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It was the height of the league's awful isolation era. Because of the rules that then prohibited zones, teams would go to ridiculous lengths to keep defenses from packing the paint. At its worst, halfcourt offense devolved into two men on one side of the floor, playing catch, with their three teammates on the other side, well above the foul line, not involved at all in the play -- literally, standing and watching.

It made Carrill pull hard on what was left of his hair.

"It's the passing that's missing in the game," Carril said. "I don't know if we'll get that back again. I hope so, because the fans like that. They like stuffs, but they like to see other stuff, too."

In his despair, Carril would insist to Jordan that the offense he used at Princeton, the one that made slow, short guys competitive with taller, faster guys because they never stopped moving, could work in the NBA. If Jordan had been born 10 years later, he might have dismissed it. But Jordan was a freshman at Rutgers when the Knicks of Clyde Frazier and Bill Bradley and Willis Reed won the second of their championships. He played against Carril in college, and loved the competition.

"Pete told me the Celtics used it, and the '70s Knicks used it, and then, even the Utah Jazz used it," Jordan said. "And I said, 'Jerry Sloan's a heck of a coach. I loved watching the Knicks. They were a terrific team. Red Holzman was a Hall of Fame coach. Obviously, the Celtics won 16 championships. That's not only a winning formula, that's a championship formula.' And it was so different from what everyone else was doing. This is hard to guard. There's so many options at the same time. And I fell in love with it."

Now in Philadelphia, in his first season coaching the 76ers after five-plus seasons in Washington with the Wizards, Jordan has brought Princeton with him. Same as he did when he became coach in Sacramento (he lasted 97 games, clashing with Mitch Richmond, who wanted out). Same as he did when he went to New Jersey in 1999 as an assistant (the Nets made the Finals in 2002 and '03 playing Princeton, and Jason Kidd became so close with Jordan that he referred to him, not Byron Scott, as "my coach" to confidantes even after Jordan left for the Wizards). And the same as he did in Washington, where Gilbert Arenas, Caron Butler and Antawn Jamison each became all-stars and made the playoffs four years in a row.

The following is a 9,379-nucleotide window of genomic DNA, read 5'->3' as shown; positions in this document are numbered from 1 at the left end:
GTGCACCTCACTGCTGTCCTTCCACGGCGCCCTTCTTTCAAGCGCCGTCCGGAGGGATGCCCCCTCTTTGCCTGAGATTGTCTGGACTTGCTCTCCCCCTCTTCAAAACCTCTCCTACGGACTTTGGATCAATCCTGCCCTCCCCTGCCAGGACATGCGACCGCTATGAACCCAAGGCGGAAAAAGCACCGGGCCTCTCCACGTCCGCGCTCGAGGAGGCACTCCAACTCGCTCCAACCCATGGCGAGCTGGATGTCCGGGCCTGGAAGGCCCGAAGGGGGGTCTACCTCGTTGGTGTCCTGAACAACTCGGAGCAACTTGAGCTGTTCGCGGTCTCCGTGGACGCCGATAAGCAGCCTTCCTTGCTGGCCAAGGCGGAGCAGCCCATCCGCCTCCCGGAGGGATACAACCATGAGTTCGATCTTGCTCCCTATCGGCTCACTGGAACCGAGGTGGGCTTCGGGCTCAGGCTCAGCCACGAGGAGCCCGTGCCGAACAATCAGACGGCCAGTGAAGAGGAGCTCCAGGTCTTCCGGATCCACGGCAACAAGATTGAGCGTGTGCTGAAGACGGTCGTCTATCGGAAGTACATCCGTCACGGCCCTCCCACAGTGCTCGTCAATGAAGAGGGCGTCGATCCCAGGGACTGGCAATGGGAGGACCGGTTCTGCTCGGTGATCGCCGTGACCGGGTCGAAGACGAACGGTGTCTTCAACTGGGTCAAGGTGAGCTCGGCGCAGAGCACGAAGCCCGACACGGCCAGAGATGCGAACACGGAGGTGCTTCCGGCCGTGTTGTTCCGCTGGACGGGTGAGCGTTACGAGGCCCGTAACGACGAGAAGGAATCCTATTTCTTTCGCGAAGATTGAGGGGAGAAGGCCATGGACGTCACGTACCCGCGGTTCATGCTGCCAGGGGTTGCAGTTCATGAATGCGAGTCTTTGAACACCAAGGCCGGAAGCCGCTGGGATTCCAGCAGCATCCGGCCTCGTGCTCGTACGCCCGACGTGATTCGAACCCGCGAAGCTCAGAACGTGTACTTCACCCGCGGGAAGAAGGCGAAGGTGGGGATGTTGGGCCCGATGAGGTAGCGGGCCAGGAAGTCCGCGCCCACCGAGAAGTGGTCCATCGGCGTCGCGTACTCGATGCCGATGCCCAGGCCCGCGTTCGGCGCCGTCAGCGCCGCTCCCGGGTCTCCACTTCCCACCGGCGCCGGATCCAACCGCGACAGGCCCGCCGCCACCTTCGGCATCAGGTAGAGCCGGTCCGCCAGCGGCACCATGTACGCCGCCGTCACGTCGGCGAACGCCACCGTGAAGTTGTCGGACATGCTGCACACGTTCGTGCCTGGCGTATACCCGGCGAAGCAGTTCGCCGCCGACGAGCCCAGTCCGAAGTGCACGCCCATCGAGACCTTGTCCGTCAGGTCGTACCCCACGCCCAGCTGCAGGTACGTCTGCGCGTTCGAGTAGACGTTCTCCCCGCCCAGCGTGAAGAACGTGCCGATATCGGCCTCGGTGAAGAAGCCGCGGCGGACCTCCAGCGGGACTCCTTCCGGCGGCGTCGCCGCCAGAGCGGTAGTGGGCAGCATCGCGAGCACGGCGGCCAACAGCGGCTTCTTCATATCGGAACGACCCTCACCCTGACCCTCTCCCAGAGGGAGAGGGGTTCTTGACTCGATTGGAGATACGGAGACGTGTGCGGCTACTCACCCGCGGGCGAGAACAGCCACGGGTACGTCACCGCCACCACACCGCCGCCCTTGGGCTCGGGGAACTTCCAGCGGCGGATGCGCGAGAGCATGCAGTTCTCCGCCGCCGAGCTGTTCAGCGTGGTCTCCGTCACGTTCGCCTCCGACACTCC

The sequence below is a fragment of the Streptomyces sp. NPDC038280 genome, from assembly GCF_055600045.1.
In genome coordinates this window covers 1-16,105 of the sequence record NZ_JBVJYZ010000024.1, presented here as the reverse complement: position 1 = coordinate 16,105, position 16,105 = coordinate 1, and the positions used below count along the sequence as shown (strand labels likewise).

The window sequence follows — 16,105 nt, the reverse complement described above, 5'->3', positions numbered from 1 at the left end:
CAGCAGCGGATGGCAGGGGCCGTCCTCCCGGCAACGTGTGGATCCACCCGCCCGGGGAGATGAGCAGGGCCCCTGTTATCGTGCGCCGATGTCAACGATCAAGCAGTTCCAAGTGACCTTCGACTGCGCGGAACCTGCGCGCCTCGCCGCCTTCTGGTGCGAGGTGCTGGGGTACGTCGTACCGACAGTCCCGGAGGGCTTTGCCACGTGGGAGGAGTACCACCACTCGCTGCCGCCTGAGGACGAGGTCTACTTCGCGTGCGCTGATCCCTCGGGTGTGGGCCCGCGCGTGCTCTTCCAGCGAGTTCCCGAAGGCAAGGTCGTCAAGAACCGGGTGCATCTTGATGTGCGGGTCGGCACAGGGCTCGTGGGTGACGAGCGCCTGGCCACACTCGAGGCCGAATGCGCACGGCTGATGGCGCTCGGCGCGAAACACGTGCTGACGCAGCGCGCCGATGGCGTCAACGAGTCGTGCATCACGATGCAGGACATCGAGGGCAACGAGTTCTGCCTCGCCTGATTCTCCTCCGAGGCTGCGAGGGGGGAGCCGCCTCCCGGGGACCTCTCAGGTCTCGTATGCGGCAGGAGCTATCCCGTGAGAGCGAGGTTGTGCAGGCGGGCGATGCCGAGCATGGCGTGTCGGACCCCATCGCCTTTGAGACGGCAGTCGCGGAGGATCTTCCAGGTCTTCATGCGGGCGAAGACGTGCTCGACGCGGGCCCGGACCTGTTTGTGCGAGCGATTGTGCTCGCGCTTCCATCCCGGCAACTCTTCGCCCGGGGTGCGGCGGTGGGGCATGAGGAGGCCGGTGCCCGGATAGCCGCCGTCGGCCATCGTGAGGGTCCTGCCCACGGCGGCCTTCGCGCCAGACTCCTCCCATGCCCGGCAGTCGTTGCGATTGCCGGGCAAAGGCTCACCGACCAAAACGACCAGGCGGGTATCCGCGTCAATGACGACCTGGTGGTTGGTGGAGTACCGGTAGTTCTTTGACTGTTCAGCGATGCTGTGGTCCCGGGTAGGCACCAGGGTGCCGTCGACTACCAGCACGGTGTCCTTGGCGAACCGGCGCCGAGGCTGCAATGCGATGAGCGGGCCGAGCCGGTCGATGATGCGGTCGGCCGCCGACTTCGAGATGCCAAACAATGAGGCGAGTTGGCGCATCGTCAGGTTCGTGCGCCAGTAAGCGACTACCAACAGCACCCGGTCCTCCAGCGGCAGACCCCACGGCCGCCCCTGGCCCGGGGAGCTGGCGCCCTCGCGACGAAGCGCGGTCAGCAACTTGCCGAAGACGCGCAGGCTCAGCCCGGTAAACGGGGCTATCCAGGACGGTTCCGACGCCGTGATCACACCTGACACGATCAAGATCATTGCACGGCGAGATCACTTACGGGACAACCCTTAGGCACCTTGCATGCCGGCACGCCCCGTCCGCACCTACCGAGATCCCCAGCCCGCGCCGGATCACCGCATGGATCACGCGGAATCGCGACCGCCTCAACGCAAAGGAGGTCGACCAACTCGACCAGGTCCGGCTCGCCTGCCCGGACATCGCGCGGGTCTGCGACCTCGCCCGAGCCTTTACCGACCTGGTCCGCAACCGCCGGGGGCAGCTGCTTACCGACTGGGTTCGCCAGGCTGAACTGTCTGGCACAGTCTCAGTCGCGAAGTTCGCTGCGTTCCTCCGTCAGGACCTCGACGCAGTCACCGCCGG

They not only won games playing Jordan's way, they got paid doing it: Kidd banked $103 million from the Nets in 2003; Kenyon Martin got $82 million from the Nuggets in 2004; Larry Hughes, who played next to Arenas for two years in Washington, got $60 million from Cleveland in 2005; Butler got his $50 million a couple of months later; Arenas ($111 million) and Jamison ($50 million) got paid in 2008. Playing the same offense in Sacramento, Chris Webber got $121 million in '04.

Carril, now 79, is still with the Kings, assisting new coach Paul Westphal. But he still hears from Jordan, still is willing to tweak the system, always there when his student is in need.

"I don't think there's a thing in the world that can tarnish that relationship," Carril said from Sacramento.

Jordan's belief in the Princeton is absolute; he says that anyone who can pass a basketball can play it, and play it well. Three thousand miles away, Carril says the same thing; good passers will be good defenders, because they'll know where they can help on defense, and they'll be good rebounders, too. But he insists that the system with which he is synoymous was not his creation, and that like all good coaches, it was an amalgam of ideas from others -- some offered, some stolen. In this case, stolen from Red Auerbach.